Full Content is available to subscribers

Subscribe/Learn More  >

Iron Phosphate Glass as Optional Final Waste Matrix for High-Level Radioactive Waste

[+] Author Affiliations
M. Sazarashi, K. Maruyama, S. Ono, K. Suzuki

Institute of Research and Innovation (IRI)

T. Fukui, T. Ishinomori, N. Kubota, Y. Endo

Ishikawajima-Harima Heavy Industries Company, Ltd. (IHI), Koto-ku, Japan

Paper No. ICEM2003-4529, pp. 1581-1584; 4 pages
  • ASME 2003 9th International Conference on Radioactive Waste Management and Environmental Remediation
  • 9th ASME International Conference on Radioactive Waste Management and Environmental Remediation: Volumes 1, 2, and 3
  • Oxford, England, September 21–25, 2003
  • Conference Sponsors: Nuclear Engineering Division and Environmental Engineering Division
  • ISBN: 0-7918-3732-7 | eISBN: 0-7918-3731-9
  • Copyright © 2003 by ASME


The study investigated experimentally a basic capability of iron phosphate glass (IPG) matrix to vitrify the high level radioactive waste (HLW) in the commercial reprocessing. IPG matrix is a mixture of iron oxide and phosphorus oxide, and Fe/P mole ratio is one of important conditions to form a vitrified product with good chemical and physical properties. Moreover, the corrosion of IPG matrix is more rigorous than that of borosilicate glass matrix, and an appropriate furnace material should be selected for the durability of equipments. The composition of HLW used in experiments was simulated, based on that of HLW generating from commercial reprocessing for a standard spent fuel of light water reactor. Dependence of Fe/P mole ratio on both crystallinity of product and loading of simulated HLW was investigated. At Fe/P mole ratios of 0.43 and 0.33, crystals of Nd and Zr phosphate, appeared in a part of Fe-P matrix zone of vitrified products containing 30wt% of the HLW. The products at Fe/P ratios of 0.18 and 0.27 become a homogeneous glassy state with increasing solubility of crystals of Nd and Zr phosphate. It means that the low Fe/P mole ratio is better to form the vitrified product of high waste loading. Concerned with water resisting property, products vitrified at Fe/P = 0.18,0.23 have larger amount of dissolution rates than that at Fe/P = 0.33,0.43. An appropriate amount of Fe needs to form vitrified product of IPG with good water resisting property, although the homogeneity in micro-structure of the product slightly decreases. Fe/P mole ratio in IPG, 0.3 is an appropriate condition to form vitrified product containing HLW with less dissolution and leaching rate. It is totally concluded that Fe/P mole ratio in IPG, 0.3 is an appropriate condition to form vitrified product containing HLW with less dissolution and leaching rate. This study focused on a special material, ZrB2 , which has electric and heat conduction equivalent to iron metal in order to estimate an adoption of furnace material. The corrosion rate of ZrB2 in the melting of IPG matrix was as low as that of Alumina, and there was no rigorous corrosion on the surface of crucible. It was shown that ZrB2 is able to apply a furnace material for IPG vitrification with an induction-heated ceramic melter.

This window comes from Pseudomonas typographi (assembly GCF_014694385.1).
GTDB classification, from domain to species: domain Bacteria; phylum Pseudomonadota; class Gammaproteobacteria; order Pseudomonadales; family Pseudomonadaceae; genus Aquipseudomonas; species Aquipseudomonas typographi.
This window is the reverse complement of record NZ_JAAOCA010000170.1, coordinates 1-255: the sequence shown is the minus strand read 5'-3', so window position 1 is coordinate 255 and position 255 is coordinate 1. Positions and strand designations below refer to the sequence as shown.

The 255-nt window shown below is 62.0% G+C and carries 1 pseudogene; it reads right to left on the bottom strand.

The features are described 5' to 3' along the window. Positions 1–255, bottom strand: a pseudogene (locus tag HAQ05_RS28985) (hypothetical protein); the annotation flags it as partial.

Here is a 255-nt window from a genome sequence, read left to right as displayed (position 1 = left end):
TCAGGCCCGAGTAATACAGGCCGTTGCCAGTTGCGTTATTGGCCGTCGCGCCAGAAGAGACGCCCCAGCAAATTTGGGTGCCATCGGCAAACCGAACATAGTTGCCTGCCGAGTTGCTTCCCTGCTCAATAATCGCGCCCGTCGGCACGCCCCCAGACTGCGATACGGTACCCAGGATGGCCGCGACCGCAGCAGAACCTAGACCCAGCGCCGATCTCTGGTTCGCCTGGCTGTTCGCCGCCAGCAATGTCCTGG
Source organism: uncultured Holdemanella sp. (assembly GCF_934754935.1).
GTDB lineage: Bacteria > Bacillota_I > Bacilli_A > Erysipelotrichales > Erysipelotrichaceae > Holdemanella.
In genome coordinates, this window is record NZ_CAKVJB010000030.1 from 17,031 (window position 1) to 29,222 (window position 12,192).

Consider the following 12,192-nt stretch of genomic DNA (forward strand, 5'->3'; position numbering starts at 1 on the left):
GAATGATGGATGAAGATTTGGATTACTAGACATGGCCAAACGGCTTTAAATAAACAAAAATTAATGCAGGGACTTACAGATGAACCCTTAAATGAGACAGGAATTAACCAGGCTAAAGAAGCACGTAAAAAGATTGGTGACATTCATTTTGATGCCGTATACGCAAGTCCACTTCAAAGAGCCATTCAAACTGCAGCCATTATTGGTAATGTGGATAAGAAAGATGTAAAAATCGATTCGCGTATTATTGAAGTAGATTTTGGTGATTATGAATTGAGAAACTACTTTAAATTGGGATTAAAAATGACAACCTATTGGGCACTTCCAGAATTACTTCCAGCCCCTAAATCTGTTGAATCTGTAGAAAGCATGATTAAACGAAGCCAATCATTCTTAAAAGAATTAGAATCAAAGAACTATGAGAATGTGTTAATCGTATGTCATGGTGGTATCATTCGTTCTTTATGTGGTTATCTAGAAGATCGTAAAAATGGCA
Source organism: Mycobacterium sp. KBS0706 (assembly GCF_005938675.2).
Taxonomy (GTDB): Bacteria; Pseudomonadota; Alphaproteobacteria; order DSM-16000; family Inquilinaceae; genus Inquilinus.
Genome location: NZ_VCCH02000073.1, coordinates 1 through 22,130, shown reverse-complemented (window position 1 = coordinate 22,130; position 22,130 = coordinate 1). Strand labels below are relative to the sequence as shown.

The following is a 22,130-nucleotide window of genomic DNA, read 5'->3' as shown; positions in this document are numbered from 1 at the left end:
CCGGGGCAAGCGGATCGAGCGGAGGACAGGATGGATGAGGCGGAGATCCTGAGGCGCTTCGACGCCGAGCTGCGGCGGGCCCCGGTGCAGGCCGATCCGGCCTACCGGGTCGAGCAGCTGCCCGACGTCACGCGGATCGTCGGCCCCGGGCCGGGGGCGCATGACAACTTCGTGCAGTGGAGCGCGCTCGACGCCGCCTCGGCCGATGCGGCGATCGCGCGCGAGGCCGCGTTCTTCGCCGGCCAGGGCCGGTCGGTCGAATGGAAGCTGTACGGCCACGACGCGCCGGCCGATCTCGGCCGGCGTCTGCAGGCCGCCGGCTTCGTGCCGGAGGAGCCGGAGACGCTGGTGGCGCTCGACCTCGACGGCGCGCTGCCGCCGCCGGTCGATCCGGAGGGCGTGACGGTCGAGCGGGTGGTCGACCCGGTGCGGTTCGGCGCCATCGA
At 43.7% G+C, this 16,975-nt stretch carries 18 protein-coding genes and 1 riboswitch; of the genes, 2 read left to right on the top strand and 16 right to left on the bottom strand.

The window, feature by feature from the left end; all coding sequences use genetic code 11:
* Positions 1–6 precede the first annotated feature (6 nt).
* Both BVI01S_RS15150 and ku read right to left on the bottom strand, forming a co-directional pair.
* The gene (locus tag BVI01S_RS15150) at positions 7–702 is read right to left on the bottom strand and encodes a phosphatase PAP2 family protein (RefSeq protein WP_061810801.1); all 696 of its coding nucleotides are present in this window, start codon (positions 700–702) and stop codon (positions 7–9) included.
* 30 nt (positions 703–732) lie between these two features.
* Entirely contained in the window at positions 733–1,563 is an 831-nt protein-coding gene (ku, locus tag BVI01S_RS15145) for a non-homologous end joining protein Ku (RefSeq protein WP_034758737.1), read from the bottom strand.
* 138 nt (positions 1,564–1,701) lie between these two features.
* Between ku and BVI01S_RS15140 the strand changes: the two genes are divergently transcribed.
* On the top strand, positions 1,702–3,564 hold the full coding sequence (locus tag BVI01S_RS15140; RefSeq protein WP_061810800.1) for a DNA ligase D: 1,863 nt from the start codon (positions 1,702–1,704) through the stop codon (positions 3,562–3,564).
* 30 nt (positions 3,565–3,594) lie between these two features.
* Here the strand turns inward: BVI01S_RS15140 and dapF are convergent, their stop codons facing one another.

Copyright © 2003 by ASME



Interactive Graphics


Country-Specific Mortality and Growth Failure in Infancy and Yound Children and Association With Material Stature

Use interactive graphics and maps to view and sort country-specific infant and early dhildhood mortality and growth failure data and their association with maternal

Citing articles are presented as examples only. In non-demo SCM6 implementation, integration with CrossRef’s "Cited By" API will populate this tab (http://www.crossref.org/citedby.html).

Some tools below are only available to our subscribers or users with an online account.

Related Content

Customize your page view by dragging and repositioning the boxes below.

Related eBook Content
Topic Collections

Sorry! You do not have access to this content. For assistance or to subscribe, please contact us:

  • TELEPHONE: 1-800-843-2763 (Toll-free in the USA)
  • EMAIL: asmedigitalcollection@asme.org
Sign In